As I sat outside Walmart watching my husband of nearly 16 years walk in with my 9-year-old daughter to buy me a box of tampons, I realized how blessed I am.
This is real life. Not only does he not care about running into the store and picking up these items, he asks our girls if they want to join him, and they use this time to talk. They talk about real-life—about growing up, changing bodies, what tampons are even for, how they can wait years and years before they need to start dating, how he will be waiting outside when they go on their first date and how whoever they end up marrying better run these chores for them as well.
Love is little conversations and little actions that make a lasting impression.
Love is so much more than saying, “I love you.” Love is not being afraid to have uncomfortable conversations. Love as a husband and as a father to daughters is giving us women the freedom to be ourselves but knowing that we do need and love being taken care of as well. Sometimes, we need the men in our lives to do the little things—unload the dishwasher, powerwash the front steps, and especially be the one to do the dreaded, unexpected Walmart trips.
I will never say I am lucky to have a husband like I do because this is no accident.
My mother-in-law taught him well. My husband has three sisters, and he spent his childhood going to dance recitals, helping the girls put curlers in their hair, and over time, interviewing their boyfriends and now husbands. My father-in-law was the best example of how to treat women. He did everything for his wife and his kids.
My father didn’t really want to have these conversations with my sisters and me. His generation totally defaulted to the “go talk to your mother” classic response when any discussions on periods, dating, and boys came up. However, he was the best father and showed his love in other ways, especially by demanding that each of our husbands ask his permission before marriage. Each one obliged.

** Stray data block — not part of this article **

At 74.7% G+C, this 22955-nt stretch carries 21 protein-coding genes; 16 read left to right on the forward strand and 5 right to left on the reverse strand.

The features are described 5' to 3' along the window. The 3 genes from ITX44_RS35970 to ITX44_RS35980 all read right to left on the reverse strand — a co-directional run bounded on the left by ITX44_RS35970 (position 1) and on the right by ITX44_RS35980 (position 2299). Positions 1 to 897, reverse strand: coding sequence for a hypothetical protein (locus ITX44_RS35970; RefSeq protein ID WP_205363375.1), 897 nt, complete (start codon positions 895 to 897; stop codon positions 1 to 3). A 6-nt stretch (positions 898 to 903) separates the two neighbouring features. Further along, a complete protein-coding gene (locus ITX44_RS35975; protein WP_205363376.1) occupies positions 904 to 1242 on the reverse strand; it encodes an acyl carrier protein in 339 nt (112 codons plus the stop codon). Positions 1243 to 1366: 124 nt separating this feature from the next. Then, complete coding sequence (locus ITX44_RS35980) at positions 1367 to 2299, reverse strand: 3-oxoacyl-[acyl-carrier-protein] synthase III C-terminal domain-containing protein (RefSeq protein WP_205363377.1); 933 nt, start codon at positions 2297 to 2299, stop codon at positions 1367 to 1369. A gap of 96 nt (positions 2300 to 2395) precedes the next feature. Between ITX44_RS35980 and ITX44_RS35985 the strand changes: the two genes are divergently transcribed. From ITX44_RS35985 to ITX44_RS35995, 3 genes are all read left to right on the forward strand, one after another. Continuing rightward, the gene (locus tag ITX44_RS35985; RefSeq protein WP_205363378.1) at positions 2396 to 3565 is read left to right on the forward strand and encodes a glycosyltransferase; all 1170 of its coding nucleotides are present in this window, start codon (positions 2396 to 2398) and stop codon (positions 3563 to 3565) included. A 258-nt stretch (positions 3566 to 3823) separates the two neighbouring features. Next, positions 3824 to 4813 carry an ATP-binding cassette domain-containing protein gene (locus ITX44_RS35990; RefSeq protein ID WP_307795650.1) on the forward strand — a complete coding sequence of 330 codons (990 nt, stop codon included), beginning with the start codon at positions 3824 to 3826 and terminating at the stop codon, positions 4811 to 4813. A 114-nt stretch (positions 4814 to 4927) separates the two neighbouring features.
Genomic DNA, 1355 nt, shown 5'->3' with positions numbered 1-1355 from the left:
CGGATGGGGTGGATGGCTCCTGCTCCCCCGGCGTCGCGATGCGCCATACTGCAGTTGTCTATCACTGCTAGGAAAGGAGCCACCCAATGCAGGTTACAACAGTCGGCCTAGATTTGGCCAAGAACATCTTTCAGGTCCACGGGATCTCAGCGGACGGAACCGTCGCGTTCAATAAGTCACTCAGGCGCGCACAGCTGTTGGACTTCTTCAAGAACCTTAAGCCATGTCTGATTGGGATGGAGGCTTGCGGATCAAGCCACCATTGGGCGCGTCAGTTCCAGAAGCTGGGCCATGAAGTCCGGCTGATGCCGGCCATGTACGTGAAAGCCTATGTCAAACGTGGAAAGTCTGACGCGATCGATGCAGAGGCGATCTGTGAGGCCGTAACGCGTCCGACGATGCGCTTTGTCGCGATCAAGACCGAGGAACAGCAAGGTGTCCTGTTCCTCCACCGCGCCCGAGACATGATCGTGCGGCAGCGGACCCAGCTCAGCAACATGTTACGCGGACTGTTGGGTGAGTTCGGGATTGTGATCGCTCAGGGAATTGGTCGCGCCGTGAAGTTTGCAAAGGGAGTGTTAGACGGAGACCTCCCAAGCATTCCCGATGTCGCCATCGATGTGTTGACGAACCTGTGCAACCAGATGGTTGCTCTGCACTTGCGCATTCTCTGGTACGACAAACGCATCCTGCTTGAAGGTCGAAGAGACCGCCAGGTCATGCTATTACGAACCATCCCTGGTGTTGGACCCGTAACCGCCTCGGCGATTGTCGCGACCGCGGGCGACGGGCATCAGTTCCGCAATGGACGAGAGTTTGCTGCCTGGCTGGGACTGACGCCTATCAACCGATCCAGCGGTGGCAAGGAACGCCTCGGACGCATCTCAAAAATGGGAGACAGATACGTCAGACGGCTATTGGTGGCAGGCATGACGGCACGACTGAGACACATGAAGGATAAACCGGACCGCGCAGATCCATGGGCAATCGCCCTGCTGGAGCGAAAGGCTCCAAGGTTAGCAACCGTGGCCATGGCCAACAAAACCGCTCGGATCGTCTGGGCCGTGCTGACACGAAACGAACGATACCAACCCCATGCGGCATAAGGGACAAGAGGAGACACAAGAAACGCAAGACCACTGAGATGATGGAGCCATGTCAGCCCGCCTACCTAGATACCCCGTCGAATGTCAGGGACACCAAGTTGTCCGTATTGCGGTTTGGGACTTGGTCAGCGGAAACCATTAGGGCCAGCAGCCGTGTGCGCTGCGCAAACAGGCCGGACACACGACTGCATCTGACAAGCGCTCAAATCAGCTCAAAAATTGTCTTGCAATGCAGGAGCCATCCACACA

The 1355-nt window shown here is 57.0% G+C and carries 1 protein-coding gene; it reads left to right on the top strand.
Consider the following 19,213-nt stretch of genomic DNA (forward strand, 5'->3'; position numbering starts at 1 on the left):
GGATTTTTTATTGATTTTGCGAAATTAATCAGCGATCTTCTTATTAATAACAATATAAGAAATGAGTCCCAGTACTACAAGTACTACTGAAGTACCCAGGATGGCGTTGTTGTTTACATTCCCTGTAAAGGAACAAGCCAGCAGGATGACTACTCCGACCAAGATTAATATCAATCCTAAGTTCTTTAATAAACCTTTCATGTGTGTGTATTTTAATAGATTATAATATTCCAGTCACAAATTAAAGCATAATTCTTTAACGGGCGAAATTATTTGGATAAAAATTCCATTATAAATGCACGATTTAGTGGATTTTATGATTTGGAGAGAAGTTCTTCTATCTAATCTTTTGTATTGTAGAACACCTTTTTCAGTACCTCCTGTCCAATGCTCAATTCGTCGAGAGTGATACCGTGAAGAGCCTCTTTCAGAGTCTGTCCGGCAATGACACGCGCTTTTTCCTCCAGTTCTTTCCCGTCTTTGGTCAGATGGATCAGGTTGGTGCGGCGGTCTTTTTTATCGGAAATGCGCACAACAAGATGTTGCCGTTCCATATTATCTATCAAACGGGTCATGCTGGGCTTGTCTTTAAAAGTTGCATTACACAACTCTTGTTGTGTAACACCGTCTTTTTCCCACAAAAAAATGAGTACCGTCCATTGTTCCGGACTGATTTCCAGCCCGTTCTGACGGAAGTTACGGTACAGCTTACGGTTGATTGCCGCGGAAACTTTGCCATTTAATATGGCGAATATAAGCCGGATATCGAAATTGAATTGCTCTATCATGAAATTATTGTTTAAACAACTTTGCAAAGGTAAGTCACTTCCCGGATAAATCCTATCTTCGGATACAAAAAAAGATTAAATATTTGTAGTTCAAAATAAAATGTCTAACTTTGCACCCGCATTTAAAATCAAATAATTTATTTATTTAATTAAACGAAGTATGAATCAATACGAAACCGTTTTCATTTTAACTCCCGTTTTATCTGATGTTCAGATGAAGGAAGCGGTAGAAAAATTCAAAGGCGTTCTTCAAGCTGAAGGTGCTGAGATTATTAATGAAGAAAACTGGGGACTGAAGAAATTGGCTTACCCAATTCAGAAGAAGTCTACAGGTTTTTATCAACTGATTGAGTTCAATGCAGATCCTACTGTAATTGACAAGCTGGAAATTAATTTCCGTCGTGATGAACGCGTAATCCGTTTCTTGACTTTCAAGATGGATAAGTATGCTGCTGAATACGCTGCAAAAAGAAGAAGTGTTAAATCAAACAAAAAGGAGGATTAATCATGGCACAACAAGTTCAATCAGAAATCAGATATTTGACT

I married my husband because I felt loved and safe, and I could envision the type of father he would be.
God blessed our girls with a dad who they know they can talk to. They know that no topic is off-limits. Dads talking to their daughters about puberty, periods, and body changes has been taboo for too long.
Parenting is about making the uncomfortable conversations more comfortable. It is about still having them even though they are not easy. It is about having lots and lots of little conversations over time, from a pretty young age, so “the talk” doesn’t even have to occur. The talk is really a series of many, many conversations, and more importantly, the actions and behaviors our kids witness.
As our oldest daughter approaches her teenage years, I pray that my husband continues to have his own little talks with her about life, dating, relationships, etc. so that she continues to learn that Dad is a strong sounding board—not just mom. I pray that the talks on little subjects transition to the talks on much harder subjects. I pray that she continues to feel comfortable talking to us about it all.
There is, hands down, no other man in a woman’s life that wields as much power and influence as her dad.
From the early stages of being a toddler right through the teenage years and well into the years of marriage, dads leave a lasting impression. I am beyond blessed to have several amazing men in my life.
For dads of daughters, the best way to start talking about these topics is to admit that you know nothing about women and our bodies other than you know that you love her and her mom. She will become more comfortable talking about it over time, little by little. She might even ask you to pick her up a box of tampons someday (deep breaths).